Glenn Greenwald hit the ball out of the park with his recent article at The Guardian. I have never seen a political article in a long time that has so hit the nail right on its head as this one has.
In essence, Glenn argues that Obama has governed so much from the mainstream Republican perspective in areas of foreign policy, wall street, corporatism, etc., that he has essentially taken much of the steam out of the Republican momentum. He says that the Republicans current dilemma is “how to credibly attack Obama when he has adopted so many of their party’s defining beliefs”. On the issue of corporatism, he asks “How do you scorn a president as a far-left socialist when he has stuffed his administration with Wall Street executives, had his last campaign funded by them…?”
Like it or not, Glenn is basically right. For instance, on the matters of foreign policy, for all their yaking about being different than Obama, the GOP front runners (except for Ron Paul) basically offer a hearty “Amen! And do more of that!” to Obama’s foreign policy. When the question becomes, for instance, Obama’s habits on assassination, the majority of GOP contenders in the debates instantly become staunch defenders of Obama.
Here is a gem of a quote from the article:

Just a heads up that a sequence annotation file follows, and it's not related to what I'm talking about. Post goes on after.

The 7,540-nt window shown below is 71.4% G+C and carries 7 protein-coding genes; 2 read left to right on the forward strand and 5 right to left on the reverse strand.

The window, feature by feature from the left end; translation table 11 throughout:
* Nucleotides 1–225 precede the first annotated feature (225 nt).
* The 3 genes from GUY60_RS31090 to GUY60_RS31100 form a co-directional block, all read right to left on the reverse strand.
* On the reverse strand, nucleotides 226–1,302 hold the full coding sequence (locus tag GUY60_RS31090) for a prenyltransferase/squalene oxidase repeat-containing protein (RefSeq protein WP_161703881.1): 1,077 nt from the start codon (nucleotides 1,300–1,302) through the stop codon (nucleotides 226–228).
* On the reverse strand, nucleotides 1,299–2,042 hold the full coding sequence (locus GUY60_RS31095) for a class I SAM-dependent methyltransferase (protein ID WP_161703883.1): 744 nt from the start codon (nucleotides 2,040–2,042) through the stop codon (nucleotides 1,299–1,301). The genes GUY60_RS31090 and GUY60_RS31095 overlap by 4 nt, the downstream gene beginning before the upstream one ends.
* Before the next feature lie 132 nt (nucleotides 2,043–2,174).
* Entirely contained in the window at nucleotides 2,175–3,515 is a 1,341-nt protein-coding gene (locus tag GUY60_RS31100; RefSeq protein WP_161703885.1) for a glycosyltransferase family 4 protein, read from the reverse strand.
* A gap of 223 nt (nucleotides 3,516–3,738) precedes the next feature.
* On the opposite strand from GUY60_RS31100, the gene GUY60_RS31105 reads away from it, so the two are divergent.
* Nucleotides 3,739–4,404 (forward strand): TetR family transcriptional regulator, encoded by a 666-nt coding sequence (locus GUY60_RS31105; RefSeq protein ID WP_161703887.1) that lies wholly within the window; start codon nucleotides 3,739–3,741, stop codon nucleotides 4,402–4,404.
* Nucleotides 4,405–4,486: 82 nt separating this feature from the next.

- “It is in the realm of foreign policy, terrorism and civil liberties where Republicans encounter an insurmountable roadblock. A staple of GOP politics has long been to accuse Democratic presidents of coddling America’s enemies…being afraid to use violence, and subordinating US security to international bodies and leftwing conceptions of civil liberties. But how can a GOP candidate invoke this…when Obama has embraced the vast bulk of George Bush’s terrorism policies; waged a war against government whistleblowers as part of a campaign of obsessive secrecy; led efforts to overturn a global ban on cluster bombs; extinguished the lives not only of accused terrorists but of huge numbers of innocent civilians with cluster bombs and drones in Muslim countries; engineered a covert war against Iran; tried to extend the Iraq war; ignored Congress and the constitution to prosecute an unauthorised war in Libya; adopted the defining Bush/Cheney policy of indefinite detention without trial for accused terrorists; and even claimed and exercised the power to assassinate US citizens far from any battlefield and without due process? Reflecting this difficulty for the GOP field is the fact that former Bush officials, including Dick Cheney, have taken to lavishing Obama with public praise for continuing his predecessor’s once-controversial terrorism polices. In the last GOP foreign policy debate, the leading candidates found themselves issuing recommendations on the most contentious foreign policy question (Iran) that perfectly tracked what Obama is already doing, while issuing ringing endorsements of the president when asked about one of his most controversial civil liberties assaults…..The core problem for GOP challengers is that they cannot be respectable Republicans because, as Krugman pointed out, Obama has that position occupied. They are forced to move so far to the right that they render themselves inherently absurd.”